A reduction in technical unemployment can also be realised with a four day work week. Numerous studies on the effects of job displacement over the last thirty years show that workers who are laid off for reasons beyond their control, such as plant closures, face worse labour market outcomes: fewer re-employment opportunities, earnings losses, lower consumption, and even poorer health. Displaced workers with at least three years of employment experience pay losses ranging from 20% to 40%, which last for twenty years. These earnings losses are explained by a decrease in employees’ re-employment probability – they endure several periods of unemployment, and sluggish growth in their re-employment pay. The reasoning was that when companies invest in labour-saving technologies, it lessens the motivation to lay off people. Consider a company that invests in automatic checkout equipment and discovers that it no longer requires as many hours of labour, prompting it to consider layoffs. Shortening the work week by removing hours from the present workforce will put such notions on hold for a time. While it may not be enough to encourage enterprises to recruit additional people, it can help to prevent displacements.

Additionally, reducing the working week benefits everyone in the economy, but some more than others. Women who are now forced to work part-time due to the high costs will be placed on a more equal footing with males. Young employees, who face increasing unemployment and bleak job prospects, will have additional possibilities to get labour-market experience on weekends. Older people will be able to work for longer periods of time, ensuring the sustainability of social security systems. Workers will get the carrot, while capitalists will get the stick. Capitalists, on the other hand, will benefit from improved capitalism. Leisure sectors will provide profit possibilities, and new enterprises will emerge to meet rising demand. 

Overall, the economy will be the largest beneficiary. It will become leaner, more liberated, less wasteful, and more inventive, and it can benefit everyone.

Can a four day work week work in the Caribbean? 

What can we take away from 4 day work week trials that already took place? The Icelandic trials, which lasted from 2015 to 2019 showed that the decrease in hours was achieved without any loss of production or service quality, therefore ‘increasing’ productivity at the same time as workers’ subjective well-being (Haraldsson and Kellam, 2021).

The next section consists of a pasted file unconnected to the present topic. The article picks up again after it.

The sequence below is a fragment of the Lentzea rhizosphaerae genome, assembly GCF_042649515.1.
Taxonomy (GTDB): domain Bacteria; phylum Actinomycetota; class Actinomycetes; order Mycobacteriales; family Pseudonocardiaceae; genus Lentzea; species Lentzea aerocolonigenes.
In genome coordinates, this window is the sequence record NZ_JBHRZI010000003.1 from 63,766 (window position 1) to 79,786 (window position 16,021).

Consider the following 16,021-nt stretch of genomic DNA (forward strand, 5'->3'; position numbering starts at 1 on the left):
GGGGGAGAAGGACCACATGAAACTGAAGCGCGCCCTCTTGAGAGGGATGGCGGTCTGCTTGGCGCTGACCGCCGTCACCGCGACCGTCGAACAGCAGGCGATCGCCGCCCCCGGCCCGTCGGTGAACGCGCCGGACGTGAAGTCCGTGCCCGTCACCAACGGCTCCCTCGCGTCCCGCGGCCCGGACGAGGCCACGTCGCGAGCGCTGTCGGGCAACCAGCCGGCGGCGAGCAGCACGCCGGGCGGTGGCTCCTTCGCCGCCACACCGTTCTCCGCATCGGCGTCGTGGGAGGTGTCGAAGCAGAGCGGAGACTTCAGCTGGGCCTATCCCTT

The decrease in hours was achieved without any loss of production or service quality, therefore ‘increasing’ productivity at the same time as workers’ subjective well-being (Haraldsson and Kellam, 2021). This obviously shows some indication of a positive influence. However what should be noted is that the research excluded schools, hospitals, and the private sector, instead focusing on very minor hours reductions in office-based workplaces.

In the Caribbean, there is undoubtedly the critical need for effective government policy and execution in facilitating the transition to a shorter work week. Individual enterprises are unlikely to be able to innovate in this field without exposing their company to significant risk. The public sector may assist enterprises in experimenting, therefore breaking down entrenched conventions and expectations regarding working hours, which are frequently a barrier to transformation.

On the other hand, trials in the Caribbean will also need to address some difficult problems around the socio-economic factors such as the equality of a four-day week transition with no loss of pay for individuals already working four days or less, who may wind up earning less than their colleagues whose hours have been cut.

Mandating a shift to a shorter working week (with no loss of pay) without substantial outcomes from the pilots would be a highly hazardous strategy. Funding issues and labour shortages may arise as a result. It is also unclear if a reduced work week will solve broader worries about job or wage instability.

Therefore, proposed pilot projects are welcomed. These studies must carefully evaluate the notion that reduced working hours can increase productivity if they are to be beneficial. It will also be necessary for them to investigate differences in results by sector or task. The pilots should determine if shorter work weeks improve or degrade service delivery quality.


David Eiser Fraser of Allander Institute. “What Might Be the Effects of a Four-Day Working Week?” Economics Observatory, January 19, 2022.,productivity%20(see%20Figure%202).

“Friday Is the New Saturday: How a Four-Day … –” Accessed February 2, 2022.

Kaye, Leon. “The Four-Day Workweek Could Help Solve the Great Resignation.” The Four-Day Workweek Could Help Solve the Great Resignation, January 22, 2022.

“Who Is Driving the Great Resignation?” Harvard Business Review, November 10, 2021.